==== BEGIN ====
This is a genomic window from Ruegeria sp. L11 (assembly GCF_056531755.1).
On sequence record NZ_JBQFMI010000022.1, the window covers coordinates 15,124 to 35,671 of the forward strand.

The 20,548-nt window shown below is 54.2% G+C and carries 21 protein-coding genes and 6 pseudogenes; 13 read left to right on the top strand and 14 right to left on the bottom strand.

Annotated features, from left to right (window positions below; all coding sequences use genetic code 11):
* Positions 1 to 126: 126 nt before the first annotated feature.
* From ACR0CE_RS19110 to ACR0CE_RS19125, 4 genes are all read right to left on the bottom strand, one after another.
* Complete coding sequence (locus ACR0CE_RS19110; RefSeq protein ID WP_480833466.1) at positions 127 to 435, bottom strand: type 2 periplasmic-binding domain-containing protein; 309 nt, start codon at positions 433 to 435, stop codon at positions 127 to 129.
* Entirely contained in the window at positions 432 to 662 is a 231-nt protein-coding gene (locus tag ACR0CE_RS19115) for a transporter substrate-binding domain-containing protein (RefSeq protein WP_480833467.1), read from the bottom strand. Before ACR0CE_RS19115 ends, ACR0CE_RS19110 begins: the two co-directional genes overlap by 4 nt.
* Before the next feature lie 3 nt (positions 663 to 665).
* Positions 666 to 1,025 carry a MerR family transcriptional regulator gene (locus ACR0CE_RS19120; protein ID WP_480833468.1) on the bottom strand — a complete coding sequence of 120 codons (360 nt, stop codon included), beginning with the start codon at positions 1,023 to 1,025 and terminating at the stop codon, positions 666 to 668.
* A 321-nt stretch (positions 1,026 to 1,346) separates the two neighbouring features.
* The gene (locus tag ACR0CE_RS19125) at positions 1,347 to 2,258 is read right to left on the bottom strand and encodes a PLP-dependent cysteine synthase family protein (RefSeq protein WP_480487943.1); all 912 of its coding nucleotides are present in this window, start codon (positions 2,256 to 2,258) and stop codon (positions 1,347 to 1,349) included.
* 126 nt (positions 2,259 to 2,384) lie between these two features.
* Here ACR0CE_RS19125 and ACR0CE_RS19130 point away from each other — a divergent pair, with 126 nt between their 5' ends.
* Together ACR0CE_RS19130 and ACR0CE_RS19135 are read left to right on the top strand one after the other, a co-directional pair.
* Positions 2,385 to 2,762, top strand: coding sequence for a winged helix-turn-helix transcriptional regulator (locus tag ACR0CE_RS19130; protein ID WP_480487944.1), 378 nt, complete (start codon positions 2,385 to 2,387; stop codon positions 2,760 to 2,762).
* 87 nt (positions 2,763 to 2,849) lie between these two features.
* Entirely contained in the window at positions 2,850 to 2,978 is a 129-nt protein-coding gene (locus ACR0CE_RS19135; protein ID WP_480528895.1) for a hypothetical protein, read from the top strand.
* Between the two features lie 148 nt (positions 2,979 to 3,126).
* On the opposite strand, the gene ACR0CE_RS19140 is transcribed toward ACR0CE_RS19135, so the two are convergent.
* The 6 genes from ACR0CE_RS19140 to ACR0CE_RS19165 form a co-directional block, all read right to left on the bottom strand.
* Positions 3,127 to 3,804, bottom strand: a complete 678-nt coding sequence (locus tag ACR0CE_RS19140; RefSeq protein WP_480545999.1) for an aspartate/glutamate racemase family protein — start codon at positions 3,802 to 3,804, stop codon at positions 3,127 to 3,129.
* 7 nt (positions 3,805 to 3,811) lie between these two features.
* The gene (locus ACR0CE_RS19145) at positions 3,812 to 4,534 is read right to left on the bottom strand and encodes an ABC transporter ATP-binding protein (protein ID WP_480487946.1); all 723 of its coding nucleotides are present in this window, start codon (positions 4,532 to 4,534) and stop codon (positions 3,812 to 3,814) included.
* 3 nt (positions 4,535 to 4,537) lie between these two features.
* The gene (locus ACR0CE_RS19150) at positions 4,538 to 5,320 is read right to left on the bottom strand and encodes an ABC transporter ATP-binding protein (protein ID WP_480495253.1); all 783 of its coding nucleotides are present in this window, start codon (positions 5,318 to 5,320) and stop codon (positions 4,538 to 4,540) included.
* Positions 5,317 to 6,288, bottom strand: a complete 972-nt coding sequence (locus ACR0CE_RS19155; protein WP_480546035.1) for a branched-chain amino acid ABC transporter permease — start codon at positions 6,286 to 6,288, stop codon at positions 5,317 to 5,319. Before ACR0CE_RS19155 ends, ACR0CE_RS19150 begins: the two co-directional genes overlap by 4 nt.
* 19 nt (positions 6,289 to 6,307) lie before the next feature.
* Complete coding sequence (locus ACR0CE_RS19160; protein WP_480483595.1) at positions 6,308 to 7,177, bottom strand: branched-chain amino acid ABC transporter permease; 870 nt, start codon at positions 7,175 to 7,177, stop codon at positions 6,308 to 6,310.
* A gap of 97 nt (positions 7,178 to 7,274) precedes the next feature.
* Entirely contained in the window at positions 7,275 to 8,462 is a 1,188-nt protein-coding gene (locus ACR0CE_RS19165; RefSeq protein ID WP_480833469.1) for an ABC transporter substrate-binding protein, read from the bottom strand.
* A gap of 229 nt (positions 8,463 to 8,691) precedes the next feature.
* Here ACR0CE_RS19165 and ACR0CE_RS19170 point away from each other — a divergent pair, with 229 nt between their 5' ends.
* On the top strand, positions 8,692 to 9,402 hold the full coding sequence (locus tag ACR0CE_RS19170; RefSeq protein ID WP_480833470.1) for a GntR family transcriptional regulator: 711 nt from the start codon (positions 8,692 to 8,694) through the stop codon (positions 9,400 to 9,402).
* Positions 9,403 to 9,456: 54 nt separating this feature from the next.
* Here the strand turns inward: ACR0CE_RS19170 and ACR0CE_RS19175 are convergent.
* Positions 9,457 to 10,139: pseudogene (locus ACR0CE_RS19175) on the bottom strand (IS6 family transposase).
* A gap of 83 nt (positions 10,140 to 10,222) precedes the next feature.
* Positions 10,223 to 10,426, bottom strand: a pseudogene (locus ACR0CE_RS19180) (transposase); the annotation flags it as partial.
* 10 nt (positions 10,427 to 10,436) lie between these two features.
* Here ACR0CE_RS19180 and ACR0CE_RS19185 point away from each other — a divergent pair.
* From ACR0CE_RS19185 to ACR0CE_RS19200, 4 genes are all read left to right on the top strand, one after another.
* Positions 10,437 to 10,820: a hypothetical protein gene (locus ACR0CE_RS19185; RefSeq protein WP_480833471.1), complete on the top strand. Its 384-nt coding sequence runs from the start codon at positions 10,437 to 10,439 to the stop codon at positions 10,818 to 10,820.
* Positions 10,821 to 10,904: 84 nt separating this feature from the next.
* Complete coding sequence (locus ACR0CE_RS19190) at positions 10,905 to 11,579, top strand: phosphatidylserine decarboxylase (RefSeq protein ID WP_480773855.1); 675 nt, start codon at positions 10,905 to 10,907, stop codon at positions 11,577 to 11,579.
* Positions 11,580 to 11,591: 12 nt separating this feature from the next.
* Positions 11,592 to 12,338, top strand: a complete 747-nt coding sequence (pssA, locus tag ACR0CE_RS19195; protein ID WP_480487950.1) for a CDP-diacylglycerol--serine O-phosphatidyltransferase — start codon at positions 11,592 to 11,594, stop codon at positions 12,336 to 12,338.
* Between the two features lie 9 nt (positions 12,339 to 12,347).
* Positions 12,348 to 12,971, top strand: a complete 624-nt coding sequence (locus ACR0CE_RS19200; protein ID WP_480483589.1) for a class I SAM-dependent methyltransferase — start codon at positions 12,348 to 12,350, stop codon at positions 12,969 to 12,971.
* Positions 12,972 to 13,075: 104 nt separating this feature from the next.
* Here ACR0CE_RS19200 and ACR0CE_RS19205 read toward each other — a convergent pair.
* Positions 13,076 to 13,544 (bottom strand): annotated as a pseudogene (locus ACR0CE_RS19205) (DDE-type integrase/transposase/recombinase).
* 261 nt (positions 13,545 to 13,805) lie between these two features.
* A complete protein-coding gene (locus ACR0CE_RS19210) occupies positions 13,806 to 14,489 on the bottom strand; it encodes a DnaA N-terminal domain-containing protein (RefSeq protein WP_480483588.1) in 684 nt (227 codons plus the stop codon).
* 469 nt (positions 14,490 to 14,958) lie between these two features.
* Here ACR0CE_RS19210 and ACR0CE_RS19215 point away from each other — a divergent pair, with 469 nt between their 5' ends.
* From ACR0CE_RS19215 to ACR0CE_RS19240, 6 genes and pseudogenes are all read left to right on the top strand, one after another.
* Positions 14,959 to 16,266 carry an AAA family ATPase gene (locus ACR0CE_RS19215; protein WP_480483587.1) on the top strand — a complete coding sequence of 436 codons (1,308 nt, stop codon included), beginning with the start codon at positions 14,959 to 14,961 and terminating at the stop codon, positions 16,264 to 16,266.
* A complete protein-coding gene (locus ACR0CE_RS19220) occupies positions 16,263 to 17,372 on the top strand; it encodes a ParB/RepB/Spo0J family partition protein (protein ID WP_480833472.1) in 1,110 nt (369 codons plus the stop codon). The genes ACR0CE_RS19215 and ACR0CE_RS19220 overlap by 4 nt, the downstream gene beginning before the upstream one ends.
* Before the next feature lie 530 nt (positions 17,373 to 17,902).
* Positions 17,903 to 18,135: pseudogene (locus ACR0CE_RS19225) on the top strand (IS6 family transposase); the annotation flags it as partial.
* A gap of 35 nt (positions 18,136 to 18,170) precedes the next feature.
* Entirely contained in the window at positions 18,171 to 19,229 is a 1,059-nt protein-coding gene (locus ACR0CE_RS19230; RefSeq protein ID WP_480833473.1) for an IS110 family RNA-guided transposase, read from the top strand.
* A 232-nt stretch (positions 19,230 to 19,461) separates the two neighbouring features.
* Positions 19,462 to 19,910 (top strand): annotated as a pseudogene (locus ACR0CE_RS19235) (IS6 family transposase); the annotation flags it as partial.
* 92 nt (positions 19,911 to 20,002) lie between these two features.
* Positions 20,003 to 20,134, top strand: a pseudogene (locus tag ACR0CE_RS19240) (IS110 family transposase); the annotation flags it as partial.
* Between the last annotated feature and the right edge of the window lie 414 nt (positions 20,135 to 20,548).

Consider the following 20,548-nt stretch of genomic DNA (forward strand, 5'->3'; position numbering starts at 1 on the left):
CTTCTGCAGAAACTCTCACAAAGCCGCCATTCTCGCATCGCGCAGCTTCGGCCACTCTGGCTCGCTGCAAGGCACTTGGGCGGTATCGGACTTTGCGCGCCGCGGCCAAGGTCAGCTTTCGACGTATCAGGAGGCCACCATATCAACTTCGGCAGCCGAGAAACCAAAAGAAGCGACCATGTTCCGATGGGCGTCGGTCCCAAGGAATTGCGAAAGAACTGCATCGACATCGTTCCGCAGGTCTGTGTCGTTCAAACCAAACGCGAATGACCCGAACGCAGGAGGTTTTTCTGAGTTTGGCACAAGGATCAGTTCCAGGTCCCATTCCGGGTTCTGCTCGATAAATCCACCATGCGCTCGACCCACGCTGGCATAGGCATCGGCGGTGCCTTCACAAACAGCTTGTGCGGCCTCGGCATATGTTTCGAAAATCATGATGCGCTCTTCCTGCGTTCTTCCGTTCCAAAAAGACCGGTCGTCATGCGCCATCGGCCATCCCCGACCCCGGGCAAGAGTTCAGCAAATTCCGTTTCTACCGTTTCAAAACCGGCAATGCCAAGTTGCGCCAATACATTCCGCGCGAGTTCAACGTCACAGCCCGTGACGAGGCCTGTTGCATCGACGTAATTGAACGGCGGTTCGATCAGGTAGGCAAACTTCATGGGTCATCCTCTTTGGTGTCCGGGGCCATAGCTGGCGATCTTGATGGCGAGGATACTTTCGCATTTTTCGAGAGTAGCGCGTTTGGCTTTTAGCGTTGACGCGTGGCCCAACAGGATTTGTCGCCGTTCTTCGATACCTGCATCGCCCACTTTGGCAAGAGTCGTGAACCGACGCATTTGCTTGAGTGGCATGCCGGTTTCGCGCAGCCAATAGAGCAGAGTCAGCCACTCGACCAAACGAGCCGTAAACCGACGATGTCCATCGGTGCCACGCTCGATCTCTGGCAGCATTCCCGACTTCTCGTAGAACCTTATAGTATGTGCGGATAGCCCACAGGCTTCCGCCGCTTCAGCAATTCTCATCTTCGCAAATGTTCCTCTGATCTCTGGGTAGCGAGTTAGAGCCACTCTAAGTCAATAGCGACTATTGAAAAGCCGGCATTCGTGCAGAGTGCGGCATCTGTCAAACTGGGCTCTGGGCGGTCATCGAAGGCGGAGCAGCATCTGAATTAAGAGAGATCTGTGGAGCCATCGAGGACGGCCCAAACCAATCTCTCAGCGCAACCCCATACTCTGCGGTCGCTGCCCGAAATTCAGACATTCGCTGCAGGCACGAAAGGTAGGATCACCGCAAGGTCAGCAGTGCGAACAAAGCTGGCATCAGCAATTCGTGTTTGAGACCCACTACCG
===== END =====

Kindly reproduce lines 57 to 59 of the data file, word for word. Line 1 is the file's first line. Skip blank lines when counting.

* From ACR0CE_RS19215 to ACR0CE_RS19240, 6 genes and pseudogenes are all read left to right on the top strand, one after another.
* Positions 14,959 to 16,266 carry an AAA family ATPase gene (locus ACR0CE_RS19215; protein WP_480483587.1) on the top strand — a complete coding sequence of 436 codons (1,308 nt, stop codon included), beginning with the start codon at positions 14,959 to 14,961 and terminating at the stop codon, positions 16,264 to 16,266.
* A complete protein-coding gene (locus ACR0CE_RS19220) occupies positions 16,263 to 17,372 on the top strand; it encodes a ParB/RepB/Spo0J family partition protein (protein ID WP_480833472.1) in 1,110 nt (369 codons plus the stop codon). The genes ACR0CE_RS19215 and ACR0CE_RS19220 overlap by 4 nt, the downstream gene beginning before the upstream one ends.